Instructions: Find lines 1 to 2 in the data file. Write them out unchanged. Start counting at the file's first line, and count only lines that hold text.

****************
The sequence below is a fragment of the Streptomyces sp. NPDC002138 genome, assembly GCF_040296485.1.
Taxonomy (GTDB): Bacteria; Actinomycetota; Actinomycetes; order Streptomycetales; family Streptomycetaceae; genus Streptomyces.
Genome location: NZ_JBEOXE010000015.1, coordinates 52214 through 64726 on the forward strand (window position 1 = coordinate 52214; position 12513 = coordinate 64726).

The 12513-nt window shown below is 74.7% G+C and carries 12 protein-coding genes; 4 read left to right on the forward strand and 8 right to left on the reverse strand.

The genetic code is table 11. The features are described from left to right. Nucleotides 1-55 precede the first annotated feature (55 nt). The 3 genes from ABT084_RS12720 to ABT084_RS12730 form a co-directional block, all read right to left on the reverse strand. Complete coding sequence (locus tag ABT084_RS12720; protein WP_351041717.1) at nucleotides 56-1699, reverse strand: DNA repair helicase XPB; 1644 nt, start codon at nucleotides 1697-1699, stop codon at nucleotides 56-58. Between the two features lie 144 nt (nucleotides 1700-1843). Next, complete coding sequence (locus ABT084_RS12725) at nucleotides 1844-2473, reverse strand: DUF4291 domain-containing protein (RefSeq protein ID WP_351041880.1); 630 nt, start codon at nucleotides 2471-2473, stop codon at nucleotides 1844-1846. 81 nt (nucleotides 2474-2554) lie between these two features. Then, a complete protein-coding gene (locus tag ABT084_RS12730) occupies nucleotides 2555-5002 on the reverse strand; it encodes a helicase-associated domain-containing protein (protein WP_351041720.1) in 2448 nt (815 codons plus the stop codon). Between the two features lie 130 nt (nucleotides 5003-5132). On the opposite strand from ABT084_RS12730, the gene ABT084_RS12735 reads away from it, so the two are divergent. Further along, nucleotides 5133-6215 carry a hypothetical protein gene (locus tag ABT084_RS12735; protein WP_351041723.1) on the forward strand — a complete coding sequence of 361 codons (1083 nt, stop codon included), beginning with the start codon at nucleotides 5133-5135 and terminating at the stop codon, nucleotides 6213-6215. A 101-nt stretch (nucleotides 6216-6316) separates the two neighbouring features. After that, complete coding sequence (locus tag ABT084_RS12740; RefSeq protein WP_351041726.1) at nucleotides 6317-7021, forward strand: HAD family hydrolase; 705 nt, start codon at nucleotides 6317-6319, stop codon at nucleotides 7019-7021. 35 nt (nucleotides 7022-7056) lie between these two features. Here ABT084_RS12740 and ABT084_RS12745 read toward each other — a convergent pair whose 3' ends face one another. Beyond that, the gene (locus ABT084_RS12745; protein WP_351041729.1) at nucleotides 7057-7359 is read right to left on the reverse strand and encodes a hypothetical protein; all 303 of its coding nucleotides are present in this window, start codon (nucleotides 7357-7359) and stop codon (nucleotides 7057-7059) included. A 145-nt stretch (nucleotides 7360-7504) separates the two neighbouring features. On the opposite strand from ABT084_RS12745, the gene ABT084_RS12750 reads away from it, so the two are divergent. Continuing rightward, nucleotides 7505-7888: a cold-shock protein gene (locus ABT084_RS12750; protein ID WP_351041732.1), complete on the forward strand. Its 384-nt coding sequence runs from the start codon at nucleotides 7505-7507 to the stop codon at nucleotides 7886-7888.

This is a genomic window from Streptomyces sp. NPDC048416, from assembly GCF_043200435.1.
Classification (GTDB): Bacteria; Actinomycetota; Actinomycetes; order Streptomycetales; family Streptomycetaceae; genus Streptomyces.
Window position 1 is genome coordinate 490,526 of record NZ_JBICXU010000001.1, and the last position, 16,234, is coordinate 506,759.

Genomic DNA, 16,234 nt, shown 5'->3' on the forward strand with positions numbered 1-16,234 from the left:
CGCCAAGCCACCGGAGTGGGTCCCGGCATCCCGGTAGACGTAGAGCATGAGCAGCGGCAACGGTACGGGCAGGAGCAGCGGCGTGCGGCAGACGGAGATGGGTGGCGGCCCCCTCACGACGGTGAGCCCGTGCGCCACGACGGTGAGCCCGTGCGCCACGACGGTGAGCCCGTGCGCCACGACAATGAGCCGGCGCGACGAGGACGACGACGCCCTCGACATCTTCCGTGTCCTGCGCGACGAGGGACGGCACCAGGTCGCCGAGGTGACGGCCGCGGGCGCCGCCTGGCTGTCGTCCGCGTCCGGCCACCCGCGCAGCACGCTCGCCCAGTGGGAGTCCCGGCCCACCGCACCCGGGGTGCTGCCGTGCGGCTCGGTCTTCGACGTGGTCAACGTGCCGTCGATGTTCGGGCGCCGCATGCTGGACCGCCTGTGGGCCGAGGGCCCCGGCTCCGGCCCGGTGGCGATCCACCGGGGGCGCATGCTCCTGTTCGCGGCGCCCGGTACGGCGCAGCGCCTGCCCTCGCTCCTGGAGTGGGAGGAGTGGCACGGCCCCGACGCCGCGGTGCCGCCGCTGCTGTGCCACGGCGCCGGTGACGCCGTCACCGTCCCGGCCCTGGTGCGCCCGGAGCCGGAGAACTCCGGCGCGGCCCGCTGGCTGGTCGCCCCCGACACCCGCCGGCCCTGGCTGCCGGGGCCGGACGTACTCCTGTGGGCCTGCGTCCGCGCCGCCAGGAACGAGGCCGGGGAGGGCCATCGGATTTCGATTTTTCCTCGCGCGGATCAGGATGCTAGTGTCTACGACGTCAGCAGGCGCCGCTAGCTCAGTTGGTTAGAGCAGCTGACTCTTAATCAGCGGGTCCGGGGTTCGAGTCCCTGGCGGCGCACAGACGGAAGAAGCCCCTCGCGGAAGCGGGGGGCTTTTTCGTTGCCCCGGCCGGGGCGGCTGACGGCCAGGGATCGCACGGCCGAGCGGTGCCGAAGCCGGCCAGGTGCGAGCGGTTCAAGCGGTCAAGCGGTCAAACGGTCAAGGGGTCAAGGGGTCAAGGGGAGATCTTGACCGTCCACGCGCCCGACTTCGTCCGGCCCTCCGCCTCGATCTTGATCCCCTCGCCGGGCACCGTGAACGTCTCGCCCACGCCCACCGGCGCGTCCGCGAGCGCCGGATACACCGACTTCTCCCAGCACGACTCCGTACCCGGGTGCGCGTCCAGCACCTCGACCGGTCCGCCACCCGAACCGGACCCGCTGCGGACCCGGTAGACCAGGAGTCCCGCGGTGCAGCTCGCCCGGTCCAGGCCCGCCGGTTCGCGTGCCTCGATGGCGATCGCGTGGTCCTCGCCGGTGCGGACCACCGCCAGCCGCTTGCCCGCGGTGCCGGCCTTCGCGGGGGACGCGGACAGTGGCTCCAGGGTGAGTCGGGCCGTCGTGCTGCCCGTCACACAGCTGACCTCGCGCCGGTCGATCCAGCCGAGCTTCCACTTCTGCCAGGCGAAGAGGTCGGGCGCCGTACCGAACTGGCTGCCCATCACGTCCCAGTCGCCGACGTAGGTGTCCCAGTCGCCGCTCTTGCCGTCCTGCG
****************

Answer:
The sequence below is a fragment of the Streptomyces sp. NPDC002138 genome, assembly GCF_040296485.1.
Taxonomy (GTDB): Bacteria; Actinomycetota; Actinomycetes; order Streptomycetales; family Streptomycetaceae; genus Streptomyces.